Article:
That the holding of world's fairs in almost every instance have proved of great benefit to the cities in which they were given, is a well known fact. Following the big world's fair in Chicago, that city advanced with rapid strides. Portland, since the holding of the world's fair, has increased 200,000 in population and is continuing to advance rapidly.
Long before the year set for the holding of the exposition to celebrate the opening of the Panama canal, the San Diego & Arizona railroad San Diego will go ahead faster than any city on the Pacific coast and as it is estimated that there are now close to 55,000 people here it is by no means unreasonable to suppose that this number will be as least tripled in the next six years.
Chamber at Work
Secretary Mills in speaking of the taking up of the work by the chamber of commerce, this morning said:
"In Wednesday's Evening Tribune there appeared an editorial containing an excerpt from a letter written by George A Dickens, of El Cajon, in which reference is made to San Diego as a fitting place in which to celebrate the opening of the Panama canal.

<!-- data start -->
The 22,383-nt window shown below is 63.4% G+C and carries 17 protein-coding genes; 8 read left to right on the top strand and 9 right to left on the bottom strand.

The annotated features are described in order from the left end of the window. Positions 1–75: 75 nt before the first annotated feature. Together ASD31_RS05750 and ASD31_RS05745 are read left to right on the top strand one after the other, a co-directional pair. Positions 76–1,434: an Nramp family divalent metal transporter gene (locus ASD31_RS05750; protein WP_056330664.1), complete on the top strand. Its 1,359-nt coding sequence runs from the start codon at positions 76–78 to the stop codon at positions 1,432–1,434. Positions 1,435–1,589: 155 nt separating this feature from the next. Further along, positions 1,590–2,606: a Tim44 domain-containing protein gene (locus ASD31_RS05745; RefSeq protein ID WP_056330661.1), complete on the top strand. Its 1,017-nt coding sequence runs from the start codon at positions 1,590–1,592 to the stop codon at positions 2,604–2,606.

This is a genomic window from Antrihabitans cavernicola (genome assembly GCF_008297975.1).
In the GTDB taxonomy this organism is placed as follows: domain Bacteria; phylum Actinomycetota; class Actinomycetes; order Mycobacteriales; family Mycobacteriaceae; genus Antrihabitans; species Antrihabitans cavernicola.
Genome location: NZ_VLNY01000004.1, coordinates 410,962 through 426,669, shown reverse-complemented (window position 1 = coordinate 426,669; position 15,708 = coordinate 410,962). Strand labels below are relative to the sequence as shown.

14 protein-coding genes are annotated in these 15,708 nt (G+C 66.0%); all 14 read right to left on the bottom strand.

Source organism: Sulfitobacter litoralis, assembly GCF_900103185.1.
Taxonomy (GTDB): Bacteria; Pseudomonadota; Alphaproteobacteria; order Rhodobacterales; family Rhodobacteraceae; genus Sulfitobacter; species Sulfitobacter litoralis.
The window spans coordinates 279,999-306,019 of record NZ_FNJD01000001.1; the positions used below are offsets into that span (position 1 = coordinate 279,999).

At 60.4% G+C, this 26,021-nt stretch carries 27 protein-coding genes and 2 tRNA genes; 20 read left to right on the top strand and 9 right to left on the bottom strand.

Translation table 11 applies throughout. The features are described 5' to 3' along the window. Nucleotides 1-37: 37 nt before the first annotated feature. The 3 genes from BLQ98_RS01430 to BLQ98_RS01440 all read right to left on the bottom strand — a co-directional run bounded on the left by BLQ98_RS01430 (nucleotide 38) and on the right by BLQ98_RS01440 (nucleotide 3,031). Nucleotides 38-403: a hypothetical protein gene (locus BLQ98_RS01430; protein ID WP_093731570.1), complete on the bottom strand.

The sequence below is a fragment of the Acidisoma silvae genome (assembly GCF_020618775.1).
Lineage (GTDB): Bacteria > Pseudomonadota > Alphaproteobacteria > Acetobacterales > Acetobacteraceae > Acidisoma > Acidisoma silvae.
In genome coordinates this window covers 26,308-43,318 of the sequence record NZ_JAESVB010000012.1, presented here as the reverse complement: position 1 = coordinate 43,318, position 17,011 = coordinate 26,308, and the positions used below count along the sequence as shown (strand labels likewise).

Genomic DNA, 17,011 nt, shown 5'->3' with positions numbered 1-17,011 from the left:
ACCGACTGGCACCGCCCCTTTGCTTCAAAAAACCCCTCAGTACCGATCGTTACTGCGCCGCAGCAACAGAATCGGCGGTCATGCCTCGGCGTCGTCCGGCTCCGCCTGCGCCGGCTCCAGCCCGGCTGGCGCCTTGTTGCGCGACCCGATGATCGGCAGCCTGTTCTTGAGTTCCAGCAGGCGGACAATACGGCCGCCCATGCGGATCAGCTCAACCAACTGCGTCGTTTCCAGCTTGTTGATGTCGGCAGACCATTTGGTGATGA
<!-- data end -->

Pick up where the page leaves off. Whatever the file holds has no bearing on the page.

"This matter is now under consideration by the board of directors of the chamber of commerce. It has not been made public for the good and sufficient reason that there are details to be arranged before announcement can be made. The secretary of the chamber of commerce is corresponding with commercial organizations of other cities where expositions have been successfully held and there are matters of national and state aid to be arranged for.
"This matter came up for consideration and the directors were unanimously in favor of the plan.
"In reference to the use of our great park for exhibition buildings, it was suggested that the structures might be located and erected with the view of their remaining there permanently.
"As an evidence of what these expositions will do for the municipality, let us to the city of Portland. The fair there was not only a financial success, but Portland had at the time it was given a population of not over 100,000. Since then its population has increased to 300,000, or more, as one of the direct results of the enterprise of its citizens.
"In 1915, the date now under contemplation for the exposition, San Diego will have a greater population than Portland had when it conceived the idea of its exposition. At the present rate of hotel and apartment house construction it will be possible to take care of all concerns.
"Further, San Diego can hold an exposition which can be maintained any month on the year. This in itself will be unique for the chilling winds of autumn and the snow and frost of winter preclude the possibility of an exposition in other cities.
"And the chamber of commerce has other plans under consideration for the exposition of the city and county."